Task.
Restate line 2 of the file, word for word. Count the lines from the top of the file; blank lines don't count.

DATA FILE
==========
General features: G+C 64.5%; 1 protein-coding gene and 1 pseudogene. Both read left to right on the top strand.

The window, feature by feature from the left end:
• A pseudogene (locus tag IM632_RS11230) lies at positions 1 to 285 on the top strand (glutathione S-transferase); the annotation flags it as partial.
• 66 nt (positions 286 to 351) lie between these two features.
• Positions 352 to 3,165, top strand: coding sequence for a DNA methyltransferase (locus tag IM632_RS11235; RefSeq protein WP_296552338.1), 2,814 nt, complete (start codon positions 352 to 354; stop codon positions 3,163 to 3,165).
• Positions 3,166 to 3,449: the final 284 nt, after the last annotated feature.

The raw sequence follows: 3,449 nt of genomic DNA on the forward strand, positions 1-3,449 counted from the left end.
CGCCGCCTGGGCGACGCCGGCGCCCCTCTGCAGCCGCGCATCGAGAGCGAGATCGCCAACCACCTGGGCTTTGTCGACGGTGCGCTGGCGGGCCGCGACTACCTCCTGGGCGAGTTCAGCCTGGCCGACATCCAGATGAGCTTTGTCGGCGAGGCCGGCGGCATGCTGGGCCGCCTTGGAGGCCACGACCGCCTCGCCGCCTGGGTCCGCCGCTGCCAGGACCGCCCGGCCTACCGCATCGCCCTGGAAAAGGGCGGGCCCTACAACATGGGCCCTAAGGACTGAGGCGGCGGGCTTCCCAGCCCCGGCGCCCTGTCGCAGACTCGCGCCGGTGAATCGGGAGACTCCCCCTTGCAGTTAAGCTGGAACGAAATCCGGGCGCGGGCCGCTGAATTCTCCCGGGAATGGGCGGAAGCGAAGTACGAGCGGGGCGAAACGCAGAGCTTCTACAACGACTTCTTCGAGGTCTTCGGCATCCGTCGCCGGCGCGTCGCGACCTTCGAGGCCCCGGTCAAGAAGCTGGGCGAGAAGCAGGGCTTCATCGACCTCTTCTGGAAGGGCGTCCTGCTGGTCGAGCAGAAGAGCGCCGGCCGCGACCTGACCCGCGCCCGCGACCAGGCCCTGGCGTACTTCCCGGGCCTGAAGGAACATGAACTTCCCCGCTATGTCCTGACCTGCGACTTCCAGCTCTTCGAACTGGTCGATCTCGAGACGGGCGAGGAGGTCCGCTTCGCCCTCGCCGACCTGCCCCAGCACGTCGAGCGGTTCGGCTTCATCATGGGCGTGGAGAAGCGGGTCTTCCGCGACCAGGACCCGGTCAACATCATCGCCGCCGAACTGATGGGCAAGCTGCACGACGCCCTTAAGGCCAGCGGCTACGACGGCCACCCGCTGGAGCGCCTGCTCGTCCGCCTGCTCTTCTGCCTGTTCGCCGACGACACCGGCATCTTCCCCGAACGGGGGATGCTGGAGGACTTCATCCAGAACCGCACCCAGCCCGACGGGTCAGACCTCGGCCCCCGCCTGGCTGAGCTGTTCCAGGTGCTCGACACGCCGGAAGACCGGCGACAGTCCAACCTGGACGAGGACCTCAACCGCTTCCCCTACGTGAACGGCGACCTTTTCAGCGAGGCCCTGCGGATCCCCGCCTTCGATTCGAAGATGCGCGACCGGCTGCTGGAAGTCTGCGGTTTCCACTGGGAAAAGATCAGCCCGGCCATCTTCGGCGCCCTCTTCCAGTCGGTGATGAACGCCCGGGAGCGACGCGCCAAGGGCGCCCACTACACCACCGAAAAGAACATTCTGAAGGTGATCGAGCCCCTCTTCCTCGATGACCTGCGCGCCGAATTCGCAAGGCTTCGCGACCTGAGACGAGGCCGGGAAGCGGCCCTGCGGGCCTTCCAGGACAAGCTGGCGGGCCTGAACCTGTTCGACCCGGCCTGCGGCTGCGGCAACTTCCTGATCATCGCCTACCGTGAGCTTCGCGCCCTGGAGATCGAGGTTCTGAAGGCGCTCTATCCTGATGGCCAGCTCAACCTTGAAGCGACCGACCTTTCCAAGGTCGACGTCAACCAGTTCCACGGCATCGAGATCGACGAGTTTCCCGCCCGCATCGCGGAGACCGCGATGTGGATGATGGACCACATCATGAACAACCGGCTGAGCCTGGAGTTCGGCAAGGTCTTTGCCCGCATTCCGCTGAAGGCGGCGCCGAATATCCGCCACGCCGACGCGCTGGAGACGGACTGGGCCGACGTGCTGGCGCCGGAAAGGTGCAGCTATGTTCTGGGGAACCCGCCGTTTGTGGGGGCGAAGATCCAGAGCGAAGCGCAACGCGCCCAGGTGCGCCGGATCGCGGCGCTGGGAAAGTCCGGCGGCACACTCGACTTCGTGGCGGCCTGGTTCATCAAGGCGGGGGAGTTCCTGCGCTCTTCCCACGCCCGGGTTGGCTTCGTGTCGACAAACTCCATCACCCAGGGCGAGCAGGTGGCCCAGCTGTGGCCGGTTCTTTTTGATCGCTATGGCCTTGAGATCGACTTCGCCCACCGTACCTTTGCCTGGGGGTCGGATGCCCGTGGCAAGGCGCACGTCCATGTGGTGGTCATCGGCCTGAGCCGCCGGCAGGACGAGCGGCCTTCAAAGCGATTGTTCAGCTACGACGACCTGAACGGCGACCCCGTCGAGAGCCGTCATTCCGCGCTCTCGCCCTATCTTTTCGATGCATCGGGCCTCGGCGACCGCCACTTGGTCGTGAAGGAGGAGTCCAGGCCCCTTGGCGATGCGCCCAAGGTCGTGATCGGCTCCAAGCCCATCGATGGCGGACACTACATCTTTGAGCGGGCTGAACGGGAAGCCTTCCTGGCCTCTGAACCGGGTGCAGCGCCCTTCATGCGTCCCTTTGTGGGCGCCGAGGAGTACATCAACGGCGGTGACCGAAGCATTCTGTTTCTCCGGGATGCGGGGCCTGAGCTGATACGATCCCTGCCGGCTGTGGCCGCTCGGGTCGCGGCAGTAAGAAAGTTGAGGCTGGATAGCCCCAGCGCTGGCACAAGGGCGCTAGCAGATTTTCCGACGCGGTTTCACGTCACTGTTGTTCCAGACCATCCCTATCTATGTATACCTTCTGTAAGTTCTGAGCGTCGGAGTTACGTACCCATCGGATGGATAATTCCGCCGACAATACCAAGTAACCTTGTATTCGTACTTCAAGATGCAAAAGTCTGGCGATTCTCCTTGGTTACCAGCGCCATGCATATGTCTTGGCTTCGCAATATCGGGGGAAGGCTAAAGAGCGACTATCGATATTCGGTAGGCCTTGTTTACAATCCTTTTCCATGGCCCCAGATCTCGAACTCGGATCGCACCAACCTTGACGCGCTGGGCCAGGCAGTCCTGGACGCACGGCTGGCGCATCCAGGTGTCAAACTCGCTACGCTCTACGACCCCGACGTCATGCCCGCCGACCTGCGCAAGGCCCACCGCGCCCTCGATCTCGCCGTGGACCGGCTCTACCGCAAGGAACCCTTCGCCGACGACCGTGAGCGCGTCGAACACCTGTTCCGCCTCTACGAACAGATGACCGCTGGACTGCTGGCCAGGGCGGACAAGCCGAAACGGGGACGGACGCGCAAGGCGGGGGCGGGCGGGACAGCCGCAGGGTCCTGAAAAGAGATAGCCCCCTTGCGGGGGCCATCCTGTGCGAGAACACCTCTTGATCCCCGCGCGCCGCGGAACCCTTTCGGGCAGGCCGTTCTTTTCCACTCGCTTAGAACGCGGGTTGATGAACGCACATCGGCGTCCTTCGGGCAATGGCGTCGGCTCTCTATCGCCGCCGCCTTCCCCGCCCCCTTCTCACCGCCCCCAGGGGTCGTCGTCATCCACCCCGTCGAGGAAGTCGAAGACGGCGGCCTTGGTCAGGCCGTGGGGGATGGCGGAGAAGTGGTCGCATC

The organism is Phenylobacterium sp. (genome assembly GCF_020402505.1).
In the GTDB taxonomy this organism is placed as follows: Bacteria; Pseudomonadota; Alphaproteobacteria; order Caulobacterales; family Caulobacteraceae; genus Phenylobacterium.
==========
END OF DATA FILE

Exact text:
The window, feature by feature from the left end: